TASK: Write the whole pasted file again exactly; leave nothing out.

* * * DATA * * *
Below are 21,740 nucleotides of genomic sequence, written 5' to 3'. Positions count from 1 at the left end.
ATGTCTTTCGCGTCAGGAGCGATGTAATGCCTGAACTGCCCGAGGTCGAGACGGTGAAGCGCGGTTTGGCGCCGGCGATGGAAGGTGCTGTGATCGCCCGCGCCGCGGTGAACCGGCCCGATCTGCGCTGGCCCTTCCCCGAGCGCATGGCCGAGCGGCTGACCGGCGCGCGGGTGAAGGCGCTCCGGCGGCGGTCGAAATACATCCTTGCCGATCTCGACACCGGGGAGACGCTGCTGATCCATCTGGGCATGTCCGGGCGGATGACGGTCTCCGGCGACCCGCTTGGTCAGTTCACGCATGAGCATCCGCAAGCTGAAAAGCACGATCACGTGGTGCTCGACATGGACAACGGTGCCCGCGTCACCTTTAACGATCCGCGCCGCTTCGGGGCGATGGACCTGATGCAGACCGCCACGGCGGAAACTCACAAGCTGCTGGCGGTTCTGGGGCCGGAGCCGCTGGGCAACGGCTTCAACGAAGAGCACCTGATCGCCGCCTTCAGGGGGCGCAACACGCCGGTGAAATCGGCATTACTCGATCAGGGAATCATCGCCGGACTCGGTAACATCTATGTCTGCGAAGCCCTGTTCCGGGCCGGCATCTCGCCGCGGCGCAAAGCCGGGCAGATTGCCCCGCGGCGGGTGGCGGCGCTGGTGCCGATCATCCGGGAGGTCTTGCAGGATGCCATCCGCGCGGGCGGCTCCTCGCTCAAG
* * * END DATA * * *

Below are 21,740 nucleotides of genomic sequence, written 5' to 3'. Positions count from 1 at the left end.
ATGTCTTTCGCGTCAGGAGCGATGTAATGCCTGAACTGCCCGAGGTCGAGACGGTGAAGCGCGGTTTGGCGCCGGCGATGGAAGGTGCTGTGATCGCCCGCGCCGCGGTGAACCGGCCCGATCTGCGCTGGCCCTTCCCCGAGCGCATGGCCGAGCGGCTGACCGGCGCGCGGGTGAAGGCGCTCCGGCGGCGGTCGAAATACATCCTTGCCGATCTCGACACCGGGGAGACGCTGCTGATCCATCTGGGCATGTCCGGGCGGATGACGGTCTCCGGCGACCCGCTTGGTCAGTTCACGCATGAGCATCCGCAAGCTGAAAAGCACGATCACGTGGTGCTCGACATGGACAACGGTGCCCGCGTCACCTTTAACGATCCGCGCCGCTTCGGGGCGATGGACCTGATGCAGACCGCCACGGCGGAAACTCACAAGCTGCTGGCGGTTCTGGGGCCGGAGCCGCTGGGCAACGGCTTCAACGAAGAGCACCTGATCGCCGCCTTCAGGGGGCGCAACACGCCGGTGAAATCGGCATTACTCGATCAGGGAATCATCGCCGGACTCGGTAACATCTATGTCTGCGAAGCCCTGTTCCGGGCCGGCATCTCGCCGCGGCGCAAAGCCGGGCAGATTGCCCCGCGGCGGGTGGCGGCGCTGGTGCCGATCATCCGGGAGGTCTTGCAGGATGCCATCCGCGCGGGCGGCTCCTCGCTCAAG